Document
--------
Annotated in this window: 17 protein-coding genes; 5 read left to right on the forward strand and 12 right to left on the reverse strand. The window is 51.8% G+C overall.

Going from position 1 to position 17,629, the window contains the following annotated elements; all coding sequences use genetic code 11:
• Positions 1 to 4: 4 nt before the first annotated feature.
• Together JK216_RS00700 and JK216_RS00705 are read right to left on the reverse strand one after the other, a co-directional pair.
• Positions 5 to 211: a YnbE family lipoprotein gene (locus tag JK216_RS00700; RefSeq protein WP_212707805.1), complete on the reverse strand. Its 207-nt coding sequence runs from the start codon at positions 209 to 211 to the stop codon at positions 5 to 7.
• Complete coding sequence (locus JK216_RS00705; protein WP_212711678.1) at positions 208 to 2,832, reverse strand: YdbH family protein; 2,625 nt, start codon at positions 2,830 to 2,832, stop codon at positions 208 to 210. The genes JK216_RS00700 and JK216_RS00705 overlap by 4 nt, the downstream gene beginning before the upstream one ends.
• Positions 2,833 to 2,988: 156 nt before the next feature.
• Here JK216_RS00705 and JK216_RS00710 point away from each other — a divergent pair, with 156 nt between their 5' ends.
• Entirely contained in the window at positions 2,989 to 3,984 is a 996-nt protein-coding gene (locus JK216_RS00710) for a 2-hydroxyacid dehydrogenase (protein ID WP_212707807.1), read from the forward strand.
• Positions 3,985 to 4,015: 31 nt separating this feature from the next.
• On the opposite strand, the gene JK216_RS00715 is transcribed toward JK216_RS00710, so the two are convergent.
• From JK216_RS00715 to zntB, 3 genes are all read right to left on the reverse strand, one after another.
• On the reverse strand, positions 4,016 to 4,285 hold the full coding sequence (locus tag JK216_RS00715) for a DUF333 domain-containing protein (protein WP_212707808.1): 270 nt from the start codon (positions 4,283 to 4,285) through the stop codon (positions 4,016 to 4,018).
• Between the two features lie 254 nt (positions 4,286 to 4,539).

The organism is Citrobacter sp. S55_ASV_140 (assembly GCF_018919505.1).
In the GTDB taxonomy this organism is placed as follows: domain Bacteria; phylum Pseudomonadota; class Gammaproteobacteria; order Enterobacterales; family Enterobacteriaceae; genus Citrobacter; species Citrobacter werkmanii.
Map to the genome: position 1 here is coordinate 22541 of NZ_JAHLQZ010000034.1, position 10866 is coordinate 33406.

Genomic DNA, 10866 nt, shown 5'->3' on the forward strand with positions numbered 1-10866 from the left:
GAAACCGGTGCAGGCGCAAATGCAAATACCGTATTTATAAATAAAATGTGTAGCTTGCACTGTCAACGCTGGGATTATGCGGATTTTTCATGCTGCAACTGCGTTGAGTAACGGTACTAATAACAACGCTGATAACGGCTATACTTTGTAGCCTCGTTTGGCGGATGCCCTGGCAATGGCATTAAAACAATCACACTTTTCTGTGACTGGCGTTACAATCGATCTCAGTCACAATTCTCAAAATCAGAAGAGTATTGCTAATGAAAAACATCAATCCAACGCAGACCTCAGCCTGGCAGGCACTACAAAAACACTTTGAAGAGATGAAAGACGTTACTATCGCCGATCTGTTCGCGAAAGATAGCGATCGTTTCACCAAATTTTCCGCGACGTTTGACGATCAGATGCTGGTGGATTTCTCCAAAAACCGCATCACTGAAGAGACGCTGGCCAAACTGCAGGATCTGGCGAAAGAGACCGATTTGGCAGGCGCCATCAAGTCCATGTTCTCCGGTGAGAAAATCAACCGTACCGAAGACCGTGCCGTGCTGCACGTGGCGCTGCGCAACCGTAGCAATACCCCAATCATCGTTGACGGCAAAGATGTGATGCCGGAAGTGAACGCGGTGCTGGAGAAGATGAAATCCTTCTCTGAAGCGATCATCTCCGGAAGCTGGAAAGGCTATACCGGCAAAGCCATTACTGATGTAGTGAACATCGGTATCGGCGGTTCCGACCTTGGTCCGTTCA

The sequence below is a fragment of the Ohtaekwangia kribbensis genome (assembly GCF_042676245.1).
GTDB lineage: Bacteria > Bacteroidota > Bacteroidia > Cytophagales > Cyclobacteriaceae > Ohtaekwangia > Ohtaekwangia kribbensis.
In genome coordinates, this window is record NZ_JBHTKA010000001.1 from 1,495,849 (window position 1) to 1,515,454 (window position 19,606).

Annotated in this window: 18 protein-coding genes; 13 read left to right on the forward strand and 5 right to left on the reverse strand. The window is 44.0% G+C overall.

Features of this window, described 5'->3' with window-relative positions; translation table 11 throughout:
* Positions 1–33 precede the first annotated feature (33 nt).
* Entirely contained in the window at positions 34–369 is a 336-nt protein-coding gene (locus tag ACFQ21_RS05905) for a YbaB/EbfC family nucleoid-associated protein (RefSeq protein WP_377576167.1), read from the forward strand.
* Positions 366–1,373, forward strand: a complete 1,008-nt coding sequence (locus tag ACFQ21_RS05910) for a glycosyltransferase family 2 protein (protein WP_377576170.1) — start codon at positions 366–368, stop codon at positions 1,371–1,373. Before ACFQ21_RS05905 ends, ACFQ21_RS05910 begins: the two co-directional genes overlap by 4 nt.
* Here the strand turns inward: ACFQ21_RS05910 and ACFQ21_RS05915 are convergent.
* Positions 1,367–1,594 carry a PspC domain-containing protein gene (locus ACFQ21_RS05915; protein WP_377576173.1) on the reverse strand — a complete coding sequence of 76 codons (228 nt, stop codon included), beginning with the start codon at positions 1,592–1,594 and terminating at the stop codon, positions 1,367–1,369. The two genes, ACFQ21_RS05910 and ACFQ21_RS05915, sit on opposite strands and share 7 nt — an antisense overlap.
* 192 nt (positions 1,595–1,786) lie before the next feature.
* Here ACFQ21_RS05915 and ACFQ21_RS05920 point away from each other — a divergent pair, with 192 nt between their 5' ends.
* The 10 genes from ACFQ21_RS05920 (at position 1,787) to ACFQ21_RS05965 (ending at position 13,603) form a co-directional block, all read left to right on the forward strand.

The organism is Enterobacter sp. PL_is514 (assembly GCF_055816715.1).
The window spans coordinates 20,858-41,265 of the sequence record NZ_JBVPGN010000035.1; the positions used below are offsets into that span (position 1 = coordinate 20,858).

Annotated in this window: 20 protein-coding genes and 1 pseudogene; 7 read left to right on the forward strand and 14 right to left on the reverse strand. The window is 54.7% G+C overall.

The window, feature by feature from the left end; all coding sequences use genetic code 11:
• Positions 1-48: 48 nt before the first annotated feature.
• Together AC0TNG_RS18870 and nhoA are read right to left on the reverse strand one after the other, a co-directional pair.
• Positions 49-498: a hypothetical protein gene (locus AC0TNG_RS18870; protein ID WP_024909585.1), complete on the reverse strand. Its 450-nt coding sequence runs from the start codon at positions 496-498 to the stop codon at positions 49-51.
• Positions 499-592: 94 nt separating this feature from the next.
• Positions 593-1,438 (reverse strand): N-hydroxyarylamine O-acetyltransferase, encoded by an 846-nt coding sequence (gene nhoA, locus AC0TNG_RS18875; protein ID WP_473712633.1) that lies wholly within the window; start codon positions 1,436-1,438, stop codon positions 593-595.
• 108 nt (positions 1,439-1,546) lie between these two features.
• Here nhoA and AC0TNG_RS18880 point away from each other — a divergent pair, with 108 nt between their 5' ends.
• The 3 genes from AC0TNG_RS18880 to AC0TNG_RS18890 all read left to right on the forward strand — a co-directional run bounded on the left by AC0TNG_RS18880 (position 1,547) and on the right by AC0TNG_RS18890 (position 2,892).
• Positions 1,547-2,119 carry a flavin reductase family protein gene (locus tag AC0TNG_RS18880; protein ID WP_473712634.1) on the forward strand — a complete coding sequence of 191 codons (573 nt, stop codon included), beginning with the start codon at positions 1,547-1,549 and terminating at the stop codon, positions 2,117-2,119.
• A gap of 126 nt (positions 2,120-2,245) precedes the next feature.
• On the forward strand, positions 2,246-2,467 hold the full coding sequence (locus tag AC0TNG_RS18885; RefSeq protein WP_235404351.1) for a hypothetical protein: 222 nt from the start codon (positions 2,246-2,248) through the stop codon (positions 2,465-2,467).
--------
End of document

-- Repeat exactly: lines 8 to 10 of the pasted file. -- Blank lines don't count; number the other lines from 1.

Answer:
• Here JK216_RS00705 and JK216_RS00710 point away from each other — a divergent pair, with 156 nt between their 5' ends.
• Entirely contained in the window at positions 2,989 to 3,984 is a 996-nt protein-coding gene (locus JK216_RS00710) for a 2-hydroxyacid dehydrogenase (protein ID WP_212707807.1), read from the forward strand.
• Positions 3,985 to 4,015: 31 nt separating this feature from the next.